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'Tuition fees are socially unjust'

NorthReport
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Joined: Jul 6 2008

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NorthReport
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Joined: Jul 6 2008

Of course they are, but our so-called progressive politicial parties are just floundering in a sea of right-wing gobbledygook.

Germany Scraps Tuition Fees. Should Canada Follow?

http://www.huffingtonpost.ca/2014/10/01/tuition-fees-germany-canada_n_59...


cco
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Joined: Apr 25 2005

What a misleading clickbait headline. "Germany abandons brief idiotic experiment with tuition fees" would be far more accurate. But that said, YES!!! Québec put up a bit of a stink over this two years ago.

Gratuité scolaire pour toutes et tous!


Slumberjack
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Joined: Aug 8 2005

The salaries of university execs are unjust, as are BA programs.


lagatta
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Joined: Apr 17 2002

Why are BA programmes unjust?


Slumberjack
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Joined: Aug 8 2005

Most of the BA grads I know are lucky to pull a few shifts at the drive thru.


Timebandit
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Joined: Sep 25 2001

Bullshit, Slumberjack, I know lots of BAs who are gainfully employed. 


BillBC
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Joined: May 16 2009

If there are no tuition fees, working people will be paying through their taxes so that lawyers and accountants can get their degrees for free.  Is this socially just?


cco
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Joined: Apr 25 2005
Yes.

NorthReport
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Joined: Jul 6 2008

Lawyers and accountants are the main reason our economies are worth shit. All they do is move paper around instead of actually making something.

Seriously, who, apart from the rich, needs them?


BillBC
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Joined: May 16 2009

@cco.  Why yes?


Timebandit
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Joined: Sep 25 2001

BillBC wrote:

If there are no tuition fees, working people will be paying through their taxes so that lawyers and accountants can get their degrees for free.  Is this socially just?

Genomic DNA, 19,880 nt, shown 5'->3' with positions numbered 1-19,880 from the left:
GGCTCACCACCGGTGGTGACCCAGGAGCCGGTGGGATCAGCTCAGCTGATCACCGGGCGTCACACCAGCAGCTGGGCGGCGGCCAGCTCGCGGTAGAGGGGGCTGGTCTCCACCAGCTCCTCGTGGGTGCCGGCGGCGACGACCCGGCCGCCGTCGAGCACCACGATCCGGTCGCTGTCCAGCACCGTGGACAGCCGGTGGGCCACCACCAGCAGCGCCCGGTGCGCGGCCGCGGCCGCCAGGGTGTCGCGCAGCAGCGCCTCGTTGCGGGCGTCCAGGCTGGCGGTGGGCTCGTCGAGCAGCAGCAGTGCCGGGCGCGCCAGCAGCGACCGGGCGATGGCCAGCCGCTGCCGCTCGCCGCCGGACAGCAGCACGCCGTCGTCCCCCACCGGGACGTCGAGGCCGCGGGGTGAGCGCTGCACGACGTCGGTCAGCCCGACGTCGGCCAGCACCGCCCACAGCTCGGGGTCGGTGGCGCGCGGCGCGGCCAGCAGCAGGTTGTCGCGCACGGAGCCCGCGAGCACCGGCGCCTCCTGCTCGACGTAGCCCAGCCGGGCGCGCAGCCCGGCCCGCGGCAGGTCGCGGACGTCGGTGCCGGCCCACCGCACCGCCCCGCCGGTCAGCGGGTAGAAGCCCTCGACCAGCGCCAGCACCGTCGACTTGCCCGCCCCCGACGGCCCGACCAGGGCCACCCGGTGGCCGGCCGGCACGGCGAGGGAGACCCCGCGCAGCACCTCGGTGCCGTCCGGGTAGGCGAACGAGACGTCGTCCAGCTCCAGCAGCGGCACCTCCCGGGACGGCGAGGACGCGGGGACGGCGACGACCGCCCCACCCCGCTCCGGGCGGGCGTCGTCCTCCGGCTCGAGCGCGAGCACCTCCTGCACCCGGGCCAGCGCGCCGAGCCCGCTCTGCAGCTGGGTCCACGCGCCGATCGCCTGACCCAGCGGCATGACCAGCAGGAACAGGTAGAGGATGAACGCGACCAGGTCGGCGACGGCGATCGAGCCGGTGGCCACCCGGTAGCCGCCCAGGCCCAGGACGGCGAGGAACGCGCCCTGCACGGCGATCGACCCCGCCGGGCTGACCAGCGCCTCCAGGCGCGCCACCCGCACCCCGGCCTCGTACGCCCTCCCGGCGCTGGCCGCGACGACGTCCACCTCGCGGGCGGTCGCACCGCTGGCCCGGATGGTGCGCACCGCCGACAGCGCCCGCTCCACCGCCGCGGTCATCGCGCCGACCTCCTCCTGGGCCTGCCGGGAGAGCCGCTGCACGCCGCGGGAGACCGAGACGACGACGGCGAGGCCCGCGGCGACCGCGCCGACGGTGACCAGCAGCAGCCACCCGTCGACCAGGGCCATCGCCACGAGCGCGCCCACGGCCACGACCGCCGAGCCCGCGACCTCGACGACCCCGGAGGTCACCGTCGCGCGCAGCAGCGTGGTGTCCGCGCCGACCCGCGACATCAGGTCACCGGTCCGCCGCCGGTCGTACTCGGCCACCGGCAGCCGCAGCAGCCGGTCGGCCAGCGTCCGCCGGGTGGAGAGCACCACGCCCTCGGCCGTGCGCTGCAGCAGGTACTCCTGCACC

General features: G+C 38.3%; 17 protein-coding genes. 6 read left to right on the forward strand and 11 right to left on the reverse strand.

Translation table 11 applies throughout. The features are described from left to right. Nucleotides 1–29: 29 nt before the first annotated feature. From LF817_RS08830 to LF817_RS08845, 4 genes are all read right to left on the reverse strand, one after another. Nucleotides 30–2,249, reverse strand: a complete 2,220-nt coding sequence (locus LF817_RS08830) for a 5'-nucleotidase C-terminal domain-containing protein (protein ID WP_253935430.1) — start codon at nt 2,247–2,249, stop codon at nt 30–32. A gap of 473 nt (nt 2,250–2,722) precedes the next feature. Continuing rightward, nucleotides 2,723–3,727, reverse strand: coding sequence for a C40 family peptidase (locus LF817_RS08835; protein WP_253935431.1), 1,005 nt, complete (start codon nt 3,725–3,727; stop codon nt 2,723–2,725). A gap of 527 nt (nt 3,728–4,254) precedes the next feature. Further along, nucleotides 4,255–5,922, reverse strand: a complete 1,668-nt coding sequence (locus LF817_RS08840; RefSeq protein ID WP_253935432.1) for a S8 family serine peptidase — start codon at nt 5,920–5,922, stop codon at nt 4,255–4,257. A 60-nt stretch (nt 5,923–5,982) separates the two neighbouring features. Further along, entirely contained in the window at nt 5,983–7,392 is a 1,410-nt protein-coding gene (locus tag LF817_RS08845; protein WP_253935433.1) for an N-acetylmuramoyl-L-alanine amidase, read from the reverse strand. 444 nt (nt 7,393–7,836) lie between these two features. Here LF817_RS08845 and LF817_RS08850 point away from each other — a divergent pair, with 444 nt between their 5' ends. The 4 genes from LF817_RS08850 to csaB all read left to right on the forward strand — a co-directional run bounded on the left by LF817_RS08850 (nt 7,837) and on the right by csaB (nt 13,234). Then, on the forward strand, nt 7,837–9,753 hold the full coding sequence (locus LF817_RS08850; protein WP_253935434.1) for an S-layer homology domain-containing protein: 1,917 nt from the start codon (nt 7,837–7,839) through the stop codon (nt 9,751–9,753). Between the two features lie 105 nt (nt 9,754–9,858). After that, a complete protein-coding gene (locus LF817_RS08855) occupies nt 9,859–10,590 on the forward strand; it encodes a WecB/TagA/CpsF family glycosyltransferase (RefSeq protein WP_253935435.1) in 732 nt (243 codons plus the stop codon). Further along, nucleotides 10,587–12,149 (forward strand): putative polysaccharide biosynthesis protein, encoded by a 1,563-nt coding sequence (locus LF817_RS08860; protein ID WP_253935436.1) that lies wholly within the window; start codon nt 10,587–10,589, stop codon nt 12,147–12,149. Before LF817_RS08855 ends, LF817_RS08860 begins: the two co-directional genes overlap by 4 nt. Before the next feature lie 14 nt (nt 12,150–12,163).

The lawyers and accountants will also be paying through their taxes.  And if their incomes are higher, then they will be paying proportionately more - which is as it should be.  And then the educational system is open to all, instead of just the kids from higher income families.

Coming from a family of tradespeople and having worked at a worker's compensation board for about 5 years, the one thing that bothers me about the "degrees are bullshit, go to college or trade school" argument is that work that is physically demanding can make for a shorter career, especially in the building trades.  All it takes is one bad injury.  A lawyer with a bad back can still work - so can the guy with a BA and an office job, which may not be as lucrative at the beginning of the career but may be considerably more so later on.

I just find this whole argument in multiple threads here on babble isn't given a lot of nuance, and it doesn't sound like there's much point in engaging with - there's no real argument built, no back and forth.  Is "fuck education" really the position worth holding here?  And is that all you've got, argument-wise?

[ETA - last paragraph not aimed specifically at Bill]


BillBC
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Joined: May 16 2009

@ timebandit.  You make a good point, and I certainly am not proposing "fuck education."  Still though, I wonder if an accountant will pay enough taxes during her life to make up for the difference between her income and a barista's....

No one ever seems to propose an alternative idea:  that tuition should be free, but that entrance should be strictly regulated through entrance examinations that would weed out some of the not very intelligent or motivated types who go to university now.  I think in Germany, whose policy started this thread, far fewer kids go to university....the trades are more valued there, and university attendance is more limited.

 


Unionist
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Joined: Dec 11 2005

I think we should institute tuition fees for K-12, along with strict entrance exams. Otherwise, law-abiding hard-working taxpayers just end up subsidizing losers and lawyers.

We then need to have a close look at our municipal garbage collection. Why do we have free pickup for: 1) millionaires, who could readily afford private collection? 2) losers, whose homes look like a pigsty? I think the middle class is getting it up the you know what.

And don't - do not - get me started on hospitals.

 


Caissa
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Joined: Jun 14 2006

Education is a right. There should not be tuition fees at any level.